We also made sure to snap a few group photos Hooray!
After our pit stop, it was back on the road; this time to head downtown along a highway on the East River that was pretty familiar to me, on our way into Queens!
My favorite moment of the whole ride was right around this point when we all had to go through a tunnel and everyone started cheering and yelling. I’m not sure who started it, but it was as if everyone was feeling super excited and just couldn’t contain themselves anymore.
Of course I joined in the cheering, and rang the little bell on my bike a few times. It was awesome to hear so many people yelling all around me, while the sounds reverberated off the walls. Awesome!
Shortly after this, our ride came to a crawl and we thought maybe there was a security checkpoint ahead. There had been a few other incidents where we had to slow to an awkward walk-your-bike/try-to-keep-riding-slowly-and-not-fall situations, so we assumed something like that was happening again. Fabio took the time to make another Vine video, obviously.
Haha, I’m convinced Vine is going to be the next Instagram!! They’re just so much fun
Anyway, we eventually came to a complete stop and realized this was not just a random bottleneck congestion issue like before, but something that was causing a serious backup. At first I found this to be pretty annoying, but then I got out my phone and saw a text saying that my good friend Hana was stationed nearby to cheer us on.
Because we were at a complete standstill, she was actually able to come over and chat with us for a bit! This worked out perfectly because if she had been positioned anywhere else along the route, I’m pretty sure we wouldn’t have been able to say hi to each other.
Yay for spectators!! I was so glad to have a friendly face cheering me on and instantly felt happier Thanks for supporting me, Hana!
While we were waiting around and wondering what the holdup was, Fabio’s phone started ringing. Then my phone rang. Then everyone’s phones rang. We soon realized it was the bike organizers sending an alert that the ride was being suspended due to a medical incident. What a fantastic alert system! I was super impressed.
Unfortunately, we later learned that the medical incident was a 51 year old man who suffered a heart attack on the Queensborough Bridge and died. Apparently this type of thing is pretty common for the ride, especially when there are 32,000 people involved, but it definitely shook me up a bit and left me feeling sad. I was also incredibly grateful that my dad wound up not doing the race, because frankly he’s not in very good shape himself and I’m not sure his heart could have handled it. That’s some scary stuff.
Anyway, eventually the incident cleared up and we were back on our way. Bye, Hana!
When we crossed the Queensborough Bridge, I felt like I was in heaven. We happened to be riding next to a guy with a stereo on his bike, so Bob Marley was blasting just as we were crossing the bridge and gazing over the beautiful view of Manhattan. I wish I had captured a picture, but I wasn’t coordinated enough. Too bad.
Thanks to Fabio, for this photo!
The rest of our ride was pretty uneventful, and we continued on our way through Brooklyn. We passed a ton of cute restaurant and bars, and even went through a neighborhood where all the little kids came out to cheer us on. It was awesome!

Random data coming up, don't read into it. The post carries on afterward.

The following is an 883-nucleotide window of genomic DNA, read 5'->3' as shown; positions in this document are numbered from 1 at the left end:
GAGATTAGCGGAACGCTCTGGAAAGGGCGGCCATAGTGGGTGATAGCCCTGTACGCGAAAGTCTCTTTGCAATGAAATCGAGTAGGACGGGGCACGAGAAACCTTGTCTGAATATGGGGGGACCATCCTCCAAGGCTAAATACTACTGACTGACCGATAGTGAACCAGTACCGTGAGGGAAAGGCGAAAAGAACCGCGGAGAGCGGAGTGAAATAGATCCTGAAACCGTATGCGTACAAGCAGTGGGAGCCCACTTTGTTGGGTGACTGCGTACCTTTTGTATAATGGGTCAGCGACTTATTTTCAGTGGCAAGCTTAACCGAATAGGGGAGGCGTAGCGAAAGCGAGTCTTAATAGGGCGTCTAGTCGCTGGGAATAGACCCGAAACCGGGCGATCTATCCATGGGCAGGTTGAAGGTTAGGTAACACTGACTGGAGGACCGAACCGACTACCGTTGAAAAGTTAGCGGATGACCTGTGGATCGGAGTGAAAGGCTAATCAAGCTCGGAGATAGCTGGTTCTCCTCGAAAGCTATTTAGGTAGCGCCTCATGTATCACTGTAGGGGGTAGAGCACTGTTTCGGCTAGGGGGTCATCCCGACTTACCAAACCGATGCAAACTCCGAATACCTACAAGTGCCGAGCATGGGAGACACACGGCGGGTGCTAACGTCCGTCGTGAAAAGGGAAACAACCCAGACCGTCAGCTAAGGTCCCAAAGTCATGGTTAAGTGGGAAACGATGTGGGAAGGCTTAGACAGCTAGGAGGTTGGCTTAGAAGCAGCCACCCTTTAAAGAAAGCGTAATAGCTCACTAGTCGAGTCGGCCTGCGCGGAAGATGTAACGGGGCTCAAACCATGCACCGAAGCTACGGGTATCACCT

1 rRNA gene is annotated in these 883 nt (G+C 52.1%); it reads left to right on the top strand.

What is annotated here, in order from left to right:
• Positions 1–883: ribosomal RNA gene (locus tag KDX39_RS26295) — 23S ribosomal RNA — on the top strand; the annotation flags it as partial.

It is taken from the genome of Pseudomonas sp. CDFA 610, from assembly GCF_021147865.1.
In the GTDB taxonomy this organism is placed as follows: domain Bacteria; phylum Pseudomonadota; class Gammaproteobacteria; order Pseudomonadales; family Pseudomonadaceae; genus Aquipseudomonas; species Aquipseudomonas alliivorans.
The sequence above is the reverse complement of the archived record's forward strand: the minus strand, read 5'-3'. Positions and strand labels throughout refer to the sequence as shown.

We bypassed the next two rest areas before finally stopping at one just 9 miles from the finish line. The views at this stop were incredible.
We’ll have to get some of those framed for sure!
The remaining 9 miles of the ride went by pretty quickly and then, before we knew it, the Verrazano Bridge was in front of us. I remembered from the past that this bridge was incredibly difficult to tackle, but I was determined to bike up the whole thing without stopping.
It was super intimidating when we were at the bottom, but when I focused on making it to the area right in front of me I was able to keep going.
I pedaled and pedaled, and said a little mantra in my head, “Keep going, Keep going, Keep going…” and it worked! Eventually I made it to the top of the hill and I didn’t have to stop to walk! Woohoo!! It felt like such a great accomplishment since I saw tons of other people getting off to walk (just look at that photo above!).
Then I flew down the hill at what felt like lightning speed, and saw the festival and finish line to my right. Awesome!!
We did it!!
It only took us 5 hours and 4 minutes (with the delay from the medical incident) and I burned 1,609 calories. Nice!
The festival was really fun for a while and they had a live band and free samples of tons of goodies. We planned to stay to grab something to eat, but the lines were so long that we decided to wait until we got home.
I guess that’s what 32,000 people looks like?
Once we decided we had enough of the festival, we left, hopped back on our bikes, and rode three more miles to the Staten Island ferry (I would like to point out that no one told me we had to get back on our bikes after the finish line. UGH!).
The lines for the ferry were ridiculous…
And we waited for about an hour to get on. Ugh x2.
It was quite the scene once everyone boarded.
Back to Manhattan we go!
Luckily we were seated by a window and saw some awesome views.
(The windows were filthy…)
But it’s a great view, right?
After we got off the ferry, we headed to another subway station and took the train back into Queens. Then we hopped in my car and immediately grabbed a celebratory dinner. It was an awesome day, and I’m so proud we were able to finish! Woohoo!
Question of the day: What makes you feel proud?